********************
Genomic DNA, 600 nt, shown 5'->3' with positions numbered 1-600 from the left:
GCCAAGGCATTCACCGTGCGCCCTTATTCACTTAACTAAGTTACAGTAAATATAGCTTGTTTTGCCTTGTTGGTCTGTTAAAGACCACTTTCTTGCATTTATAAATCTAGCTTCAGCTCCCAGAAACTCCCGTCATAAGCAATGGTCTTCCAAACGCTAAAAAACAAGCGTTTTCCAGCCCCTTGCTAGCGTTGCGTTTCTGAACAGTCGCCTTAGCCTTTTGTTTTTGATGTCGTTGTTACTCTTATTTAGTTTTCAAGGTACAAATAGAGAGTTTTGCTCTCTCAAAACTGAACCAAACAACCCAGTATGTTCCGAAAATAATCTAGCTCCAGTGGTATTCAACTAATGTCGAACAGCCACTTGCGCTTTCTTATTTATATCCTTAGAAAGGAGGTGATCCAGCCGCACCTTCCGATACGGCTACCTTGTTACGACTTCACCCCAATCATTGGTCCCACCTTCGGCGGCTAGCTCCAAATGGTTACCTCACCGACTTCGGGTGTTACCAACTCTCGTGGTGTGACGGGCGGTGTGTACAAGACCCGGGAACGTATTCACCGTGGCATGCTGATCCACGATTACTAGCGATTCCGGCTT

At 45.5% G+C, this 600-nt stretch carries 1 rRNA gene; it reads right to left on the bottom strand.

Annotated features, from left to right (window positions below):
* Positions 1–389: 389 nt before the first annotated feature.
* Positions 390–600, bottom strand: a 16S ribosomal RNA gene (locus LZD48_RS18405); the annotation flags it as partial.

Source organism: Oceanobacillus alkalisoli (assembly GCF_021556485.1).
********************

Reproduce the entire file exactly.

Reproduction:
Genomic DNA, 600 nt, shown 5'->3' with positions numbered 1-600 from the left:
GCCAAGGCATTCACCGTGCGCCCTTATTCACTTAACTAAGTTACAGTAAATATAGCTTGTTTTGCCTTGTTGGTCTGTTAAAGACCACTTTCTTGCATTTATAAATCTAGCTTCAGCTCCCAGAAACTCCCGTCATAAGCAATGGTCTTCCAAACGCTAAAAAACAAGCGTTTTCCAGCCCCTTGCTAGCGTTGCGTTTCTGAACAGTCGCCTTAGCCTTTTGTTTTTGATGTCGTTGTTACTCTTATTTAGTTTTCAAGGTACAAATAGAGAGTTTTGCTCTCTCAAAACTGAACCAAACAACCCAGTATGTTCCGAAAATAATCTAGCTCCAGTGGTATTCAACTAATGTCGAACAGCCACTTGCGCTTTCTTATTTATATCCTTAGAAAGGAGGTGATCCAGCCGCACCTTCCGATACGGCTACCTTGTTACGACTTCACCCCAATCATTGGTCCCACCTTCGGCGGCTAGCTCCAAATGGTTACCTCACCGACTTCGGGTGTTACCAACTCTCGTGGTGTGACGGGCGGTGTGTACAAGACCCGGGAACGTATTCACCGTGGCATGCTGATCCACGATTACTAGCGATTCCGGCTT

At 45.5% G+C, this 600-nt stretch carries 1 rRNA gene; it reads right to left on the bottom strand.

Annotated features, from left to right (window positions below):
* Positions 1–389: 389 nt before the first annotated feature.
* Positions 390–600, bottom strand: a 16S ribosomal RNA gene (locus LZD48_RS18405); the annotation flags it as partial.

Source organism: Oceanobacillus alkalisoli (assembly GCF_021556485.1).